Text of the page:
When your career takes a left turn — a reflection on relationships

Thirteen years ago I made a fateful decision. I’ve been thinking about how it paid off in the rich connections with people that it led to.

I was 48 years old in 2007 and determined to publish my first book by the time I was 50. I took the plunge: I made a deal with my employer, took a pay cut in exchange for a share of potential book royalties, and began to collaborate with my fellow analyst, Charlene Li, on the book that became Groundswell.

Now, 13 years later, I work out of my home office (I was here well before the rest of you all started working from home) and help authors all day long. I’ve begun to think about all the relationships that formed as a result of that radical decision to stop being an analyst, a nice steady job with a great paycheck, and become an author instead.

Start with Charlene Li. There is no way I could be here without her — her incredible ideas about social media for business, which she understood well before anyone else, and her brilliance as a collaborator and coauthor. The book launched big parts of Charlene’s career as well, but that relationship was the beginning of making me into the person I wanted to become: a professional author.

In the process of working on the book, I made connections with a group of other leading thinkers about social media, people like Shel Israel, Jeremiah Owyang, Robert Scoble, Vanessa Camones, Hugh McLeod, Lionel Menchaca, Scott Monty, Rachel Happe, David Armano, Jeff Jarvis, Dave Carroll, Steve Garfield, and many others. You could call them the Class of ’07. These were visionary thinkers, and they understood things about social media that the rest of the world hadn’t yet figured out.

More importantly for my story here, they have gone on to great success and prominence, and they know who I am. Because we were early to adapt blogs and YouTube and Twitter and Facebook and podcasts, we had a constant and continually renewed connection to one another. My book (and their books — because many of them were authors) strengthened that connection. Now that so much of my business comes out of word of mouth, these are essential connections. I help them, and they help me.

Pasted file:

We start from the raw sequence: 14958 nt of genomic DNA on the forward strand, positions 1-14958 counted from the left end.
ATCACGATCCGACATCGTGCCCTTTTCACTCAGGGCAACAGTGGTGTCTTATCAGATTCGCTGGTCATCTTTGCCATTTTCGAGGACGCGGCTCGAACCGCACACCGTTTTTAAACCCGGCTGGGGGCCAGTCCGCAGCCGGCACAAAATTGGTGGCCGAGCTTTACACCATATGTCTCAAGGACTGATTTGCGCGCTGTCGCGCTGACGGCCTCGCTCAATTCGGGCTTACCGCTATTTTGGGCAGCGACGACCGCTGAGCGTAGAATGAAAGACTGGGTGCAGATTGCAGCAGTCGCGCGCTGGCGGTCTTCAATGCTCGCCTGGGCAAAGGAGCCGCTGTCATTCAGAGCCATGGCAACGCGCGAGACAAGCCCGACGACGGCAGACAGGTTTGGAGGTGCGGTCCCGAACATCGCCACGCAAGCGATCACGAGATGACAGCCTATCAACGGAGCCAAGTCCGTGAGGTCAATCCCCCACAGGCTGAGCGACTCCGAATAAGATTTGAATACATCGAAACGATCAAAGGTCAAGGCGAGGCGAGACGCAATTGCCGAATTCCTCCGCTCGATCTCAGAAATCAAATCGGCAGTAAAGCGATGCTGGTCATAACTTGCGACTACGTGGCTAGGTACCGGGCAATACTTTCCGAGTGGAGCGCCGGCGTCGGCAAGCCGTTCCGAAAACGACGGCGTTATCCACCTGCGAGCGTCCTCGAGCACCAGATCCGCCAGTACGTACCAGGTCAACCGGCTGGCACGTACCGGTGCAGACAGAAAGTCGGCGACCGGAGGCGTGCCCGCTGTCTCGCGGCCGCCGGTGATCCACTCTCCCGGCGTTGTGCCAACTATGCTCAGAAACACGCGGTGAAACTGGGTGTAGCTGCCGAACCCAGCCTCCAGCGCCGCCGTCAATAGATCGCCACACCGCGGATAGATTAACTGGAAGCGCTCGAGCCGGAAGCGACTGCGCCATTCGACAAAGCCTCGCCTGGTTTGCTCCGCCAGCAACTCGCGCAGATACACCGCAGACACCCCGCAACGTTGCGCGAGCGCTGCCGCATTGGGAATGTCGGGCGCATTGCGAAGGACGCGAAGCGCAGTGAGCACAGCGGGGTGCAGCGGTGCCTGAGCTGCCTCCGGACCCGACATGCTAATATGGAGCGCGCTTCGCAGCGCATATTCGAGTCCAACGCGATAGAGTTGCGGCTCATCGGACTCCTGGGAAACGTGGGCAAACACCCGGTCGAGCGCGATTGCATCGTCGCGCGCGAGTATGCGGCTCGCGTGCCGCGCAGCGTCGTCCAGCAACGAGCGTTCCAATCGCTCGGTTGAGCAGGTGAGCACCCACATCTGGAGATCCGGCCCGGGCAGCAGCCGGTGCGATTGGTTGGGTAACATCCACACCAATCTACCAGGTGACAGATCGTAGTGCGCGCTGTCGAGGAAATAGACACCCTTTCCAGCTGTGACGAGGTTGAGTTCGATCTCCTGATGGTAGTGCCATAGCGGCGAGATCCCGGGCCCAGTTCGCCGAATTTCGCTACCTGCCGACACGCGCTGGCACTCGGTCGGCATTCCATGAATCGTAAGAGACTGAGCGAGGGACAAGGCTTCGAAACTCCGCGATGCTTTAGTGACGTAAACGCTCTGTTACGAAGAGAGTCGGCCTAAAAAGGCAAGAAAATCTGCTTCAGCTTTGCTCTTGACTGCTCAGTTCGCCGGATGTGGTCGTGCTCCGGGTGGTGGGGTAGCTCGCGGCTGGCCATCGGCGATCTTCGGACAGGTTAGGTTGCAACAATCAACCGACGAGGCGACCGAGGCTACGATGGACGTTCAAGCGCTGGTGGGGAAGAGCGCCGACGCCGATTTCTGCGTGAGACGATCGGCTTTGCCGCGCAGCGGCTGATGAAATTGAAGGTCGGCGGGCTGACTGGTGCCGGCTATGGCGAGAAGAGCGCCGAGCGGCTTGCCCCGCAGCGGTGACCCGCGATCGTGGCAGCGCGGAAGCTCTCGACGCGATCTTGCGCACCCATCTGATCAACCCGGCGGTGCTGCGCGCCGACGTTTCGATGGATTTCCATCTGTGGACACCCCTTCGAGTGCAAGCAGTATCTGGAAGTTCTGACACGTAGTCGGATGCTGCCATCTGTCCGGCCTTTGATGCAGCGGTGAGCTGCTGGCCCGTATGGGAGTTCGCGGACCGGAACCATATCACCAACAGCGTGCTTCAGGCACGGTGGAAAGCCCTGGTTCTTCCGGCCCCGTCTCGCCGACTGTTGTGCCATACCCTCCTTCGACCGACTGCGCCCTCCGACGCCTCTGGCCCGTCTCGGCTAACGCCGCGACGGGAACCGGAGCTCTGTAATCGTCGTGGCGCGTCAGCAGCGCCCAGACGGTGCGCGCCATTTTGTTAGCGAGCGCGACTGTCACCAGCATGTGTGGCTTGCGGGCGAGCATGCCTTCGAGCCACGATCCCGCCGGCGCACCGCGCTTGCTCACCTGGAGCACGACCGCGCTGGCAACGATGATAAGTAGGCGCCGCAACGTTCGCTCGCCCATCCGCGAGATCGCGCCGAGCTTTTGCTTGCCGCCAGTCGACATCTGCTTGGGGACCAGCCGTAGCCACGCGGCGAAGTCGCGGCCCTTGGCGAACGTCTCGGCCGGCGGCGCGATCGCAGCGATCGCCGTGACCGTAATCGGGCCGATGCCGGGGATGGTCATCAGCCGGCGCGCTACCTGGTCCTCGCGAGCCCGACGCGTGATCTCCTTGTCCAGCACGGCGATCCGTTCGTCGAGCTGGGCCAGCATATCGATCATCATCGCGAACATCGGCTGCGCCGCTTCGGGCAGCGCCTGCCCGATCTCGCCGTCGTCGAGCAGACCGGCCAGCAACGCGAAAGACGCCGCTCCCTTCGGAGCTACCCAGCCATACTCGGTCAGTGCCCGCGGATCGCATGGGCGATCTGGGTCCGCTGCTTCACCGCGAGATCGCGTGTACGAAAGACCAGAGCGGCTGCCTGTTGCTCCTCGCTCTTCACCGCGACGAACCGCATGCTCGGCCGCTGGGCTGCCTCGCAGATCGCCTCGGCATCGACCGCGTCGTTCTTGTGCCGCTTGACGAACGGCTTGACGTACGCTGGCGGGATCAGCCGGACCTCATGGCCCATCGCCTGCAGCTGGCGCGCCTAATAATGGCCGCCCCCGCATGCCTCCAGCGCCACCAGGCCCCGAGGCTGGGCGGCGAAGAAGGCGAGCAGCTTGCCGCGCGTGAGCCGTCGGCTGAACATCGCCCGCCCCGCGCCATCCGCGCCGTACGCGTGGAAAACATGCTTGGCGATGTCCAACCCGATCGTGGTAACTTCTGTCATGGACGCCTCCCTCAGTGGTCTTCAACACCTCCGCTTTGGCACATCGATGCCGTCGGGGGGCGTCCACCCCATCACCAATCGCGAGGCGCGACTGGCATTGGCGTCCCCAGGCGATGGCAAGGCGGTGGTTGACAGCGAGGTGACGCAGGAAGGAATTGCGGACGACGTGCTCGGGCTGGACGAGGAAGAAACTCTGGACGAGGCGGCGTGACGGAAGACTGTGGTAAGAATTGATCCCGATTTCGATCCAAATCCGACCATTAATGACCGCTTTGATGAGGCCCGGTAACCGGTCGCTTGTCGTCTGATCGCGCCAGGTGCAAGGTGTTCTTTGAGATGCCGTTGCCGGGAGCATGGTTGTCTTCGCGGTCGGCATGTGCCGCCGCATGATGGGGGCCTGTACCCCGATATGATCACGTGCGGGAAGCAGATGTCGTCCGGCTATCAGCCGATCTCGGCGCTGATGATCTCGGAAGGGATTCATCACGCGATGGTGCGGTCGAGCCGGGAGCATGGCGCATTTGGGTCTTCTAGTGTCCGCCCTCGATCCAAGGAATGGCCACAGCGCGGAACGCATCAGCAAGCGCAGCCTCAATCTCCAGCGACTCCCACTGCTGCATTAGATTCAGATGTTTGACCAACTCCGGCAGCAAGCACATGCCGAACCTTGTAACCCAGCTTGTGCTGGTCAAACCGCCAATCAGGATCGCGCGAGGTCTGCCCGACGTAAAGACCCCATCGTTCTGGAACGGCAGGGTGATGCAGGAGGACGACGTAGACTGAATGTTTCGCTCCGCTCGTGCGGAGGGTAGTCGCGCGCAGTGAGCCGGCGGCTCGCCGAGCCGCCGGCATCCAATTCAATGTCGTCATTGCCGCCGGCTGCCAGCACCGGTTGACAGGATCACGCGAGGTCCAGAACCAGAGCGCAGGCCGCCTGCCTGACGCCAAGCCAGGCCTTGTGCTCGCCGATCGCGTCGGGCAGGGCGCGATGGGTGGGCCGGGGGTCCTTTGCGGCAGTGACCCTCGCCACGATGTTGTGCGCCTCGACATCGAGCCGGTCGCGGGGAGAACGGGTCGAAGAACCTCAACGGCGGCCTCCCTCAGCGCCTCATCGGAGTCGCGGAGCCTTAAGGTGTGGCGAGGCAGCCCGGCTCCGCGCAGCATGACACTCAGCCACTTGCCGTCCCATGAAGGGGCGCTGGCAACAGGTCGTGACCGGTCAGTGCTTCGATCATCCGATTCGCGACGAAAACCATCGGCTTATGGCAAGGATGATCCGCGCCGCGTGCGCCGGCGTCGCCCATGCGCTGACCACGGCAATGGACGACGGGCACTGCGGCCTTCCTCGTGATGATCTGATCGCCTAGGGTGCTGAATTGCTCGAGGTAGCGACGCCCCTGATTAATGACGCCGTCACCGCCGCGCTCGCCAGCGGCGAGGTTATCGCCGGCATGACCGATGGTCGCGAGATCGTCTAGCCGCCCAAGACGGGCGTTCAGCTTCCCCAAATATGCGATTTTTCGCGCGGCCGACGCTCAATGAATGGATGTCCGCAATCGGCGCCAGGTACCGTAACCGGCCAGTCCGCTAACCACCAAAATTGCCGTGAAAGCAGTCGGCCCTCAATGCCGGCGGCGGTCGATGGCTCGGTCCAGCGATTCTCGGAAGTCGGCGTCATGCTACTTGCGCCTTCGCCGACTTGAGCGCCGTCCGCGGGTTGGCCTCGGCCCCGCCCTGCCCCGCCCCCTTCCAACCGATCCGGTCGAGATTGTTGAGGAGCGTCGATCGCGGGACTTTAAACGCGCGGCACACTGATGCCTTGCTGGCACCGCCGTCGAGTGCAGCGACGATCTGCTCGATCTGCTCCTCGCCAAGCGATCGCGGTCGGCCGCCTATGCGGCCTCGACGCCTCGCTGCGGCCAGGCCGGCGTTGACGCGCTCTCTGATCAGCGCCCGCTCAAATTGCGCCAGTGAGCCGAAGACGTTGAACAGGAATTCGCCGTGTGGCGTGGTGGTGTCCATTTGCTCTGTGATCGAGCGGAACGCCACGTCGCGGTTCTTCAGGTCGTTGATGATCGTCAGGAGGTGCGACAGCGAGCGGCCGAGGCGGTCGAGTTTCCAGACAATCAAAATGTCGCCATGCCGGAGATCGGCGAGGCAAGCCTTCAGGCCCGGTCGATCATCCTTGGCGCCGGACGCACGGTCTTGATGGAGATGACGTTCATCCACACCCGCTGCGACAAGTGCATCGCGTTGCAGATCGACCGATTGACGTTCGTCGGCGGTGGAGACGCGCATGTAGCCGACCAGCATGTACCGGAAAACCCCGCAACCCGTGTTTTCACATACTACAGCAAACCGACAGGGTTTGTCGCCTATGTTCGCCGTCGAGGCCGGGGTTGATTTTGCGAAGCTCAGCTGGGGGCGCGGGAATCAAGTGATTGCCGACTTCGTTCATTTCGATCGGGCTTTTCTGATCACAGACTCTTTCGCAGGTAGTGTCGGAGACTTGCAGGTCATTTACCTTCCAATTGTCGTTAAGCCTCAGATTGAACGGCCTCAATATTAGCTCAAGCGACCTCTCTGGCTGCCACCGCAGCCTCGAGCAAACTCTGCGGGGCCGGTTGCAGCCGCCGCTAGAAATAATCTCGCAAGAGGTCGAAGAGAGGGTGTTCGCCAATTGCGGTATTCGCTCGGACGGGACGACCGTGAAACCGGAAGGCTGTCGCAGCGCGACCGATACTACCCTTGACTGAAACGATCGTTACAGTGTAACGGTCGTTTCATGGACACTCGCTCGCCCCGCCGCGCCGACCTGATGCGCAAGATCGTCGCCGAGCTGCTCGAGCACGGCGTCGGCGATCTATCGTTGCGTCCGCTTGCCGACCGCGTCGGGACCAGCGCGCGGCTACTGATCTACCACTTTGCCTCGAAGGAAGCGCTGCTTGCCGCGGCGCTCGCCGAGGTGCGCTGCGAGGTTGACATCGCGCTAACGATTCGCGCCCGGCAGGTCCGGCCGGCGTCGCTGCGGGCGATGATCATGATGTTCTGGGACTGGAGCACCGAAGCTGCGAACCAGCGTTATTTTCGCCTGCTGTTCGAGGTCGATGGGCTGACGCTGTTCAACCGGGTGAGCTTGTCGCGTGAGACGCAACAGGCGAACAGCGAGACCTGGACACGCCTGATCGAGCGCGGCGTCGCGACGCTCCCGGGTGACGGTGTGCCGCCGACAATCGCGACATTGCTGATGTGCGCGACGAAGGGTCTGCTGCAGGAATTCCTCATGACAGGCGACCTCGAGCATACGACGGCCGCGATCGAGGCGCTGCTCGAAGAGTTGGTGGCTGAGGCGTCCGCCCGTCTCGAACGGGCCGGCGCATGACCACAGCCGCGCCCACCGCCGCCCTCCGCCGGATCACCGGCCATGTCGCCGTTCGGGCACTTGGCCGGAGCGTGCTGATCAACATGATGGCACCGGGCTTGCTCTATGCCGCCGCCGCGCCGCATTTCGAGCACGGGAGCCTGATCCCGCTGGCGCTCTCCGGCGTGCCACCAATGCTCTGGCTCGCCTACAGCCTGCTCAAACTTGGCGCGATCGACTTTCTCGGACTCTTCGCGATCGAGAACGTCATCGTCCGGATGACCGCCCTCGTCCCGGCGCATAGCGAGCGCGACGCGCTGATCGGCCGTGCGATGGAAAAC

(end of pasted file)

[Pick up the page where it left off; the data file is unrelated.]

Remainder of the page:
I have a book agent named Katherine Flynn. She is an essential contact of mine now. I know her because of the first book I wrote.

I work with a book cover designer named Stephani Finks. I met her through the process of designing the cover for Groundswell at Harvard Business Review Press, a beautiful cover that made our book better.

I publish articles on the HBR site. Their talented editor is a woman named Ania who I first met because she edited the revision of Groundswell. That’s another essential connection.

I’m in highly active Facebook groups for authors and public speakers. The leaders of those groups know me and respect me because of the book I published, and the books that came after that. I love those groups, but there is no way I could have made those connections without Groundswell.

Hollis Heimbouch, the editor who acquired Groundswell at HBR, is now a VP and Publisher at HarperBusiness, another publisher. HarperBusiness published Writing Without Bullshit. That is no coincidence.

The marketing person for Groundswell at HBR is now an independent book marketing consultant. She keeps sending me authors to help.

I could go on, but you get the idea.

Your career may be changing. What relationships are you building?

The cliche says that it’s not what you know, but who you know. But how do you know who you know?

A lot of you are being forced to change how you think about yourselves right now. You may be out of work. You may need to develop new skills. And you may even be thinking of writing a book.

My question for you is, what connections will you create in the new future you are building for yourself?

Pay attention to those connections. Value them. Because if you’re anything like me, many years from now, those people may become the most important people in the new career you are creating.

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One Comment

  1. Right on, Josh! New careers after 50 are mind and people-expanding. Fun too! Take it from this former PR exec turned college prof.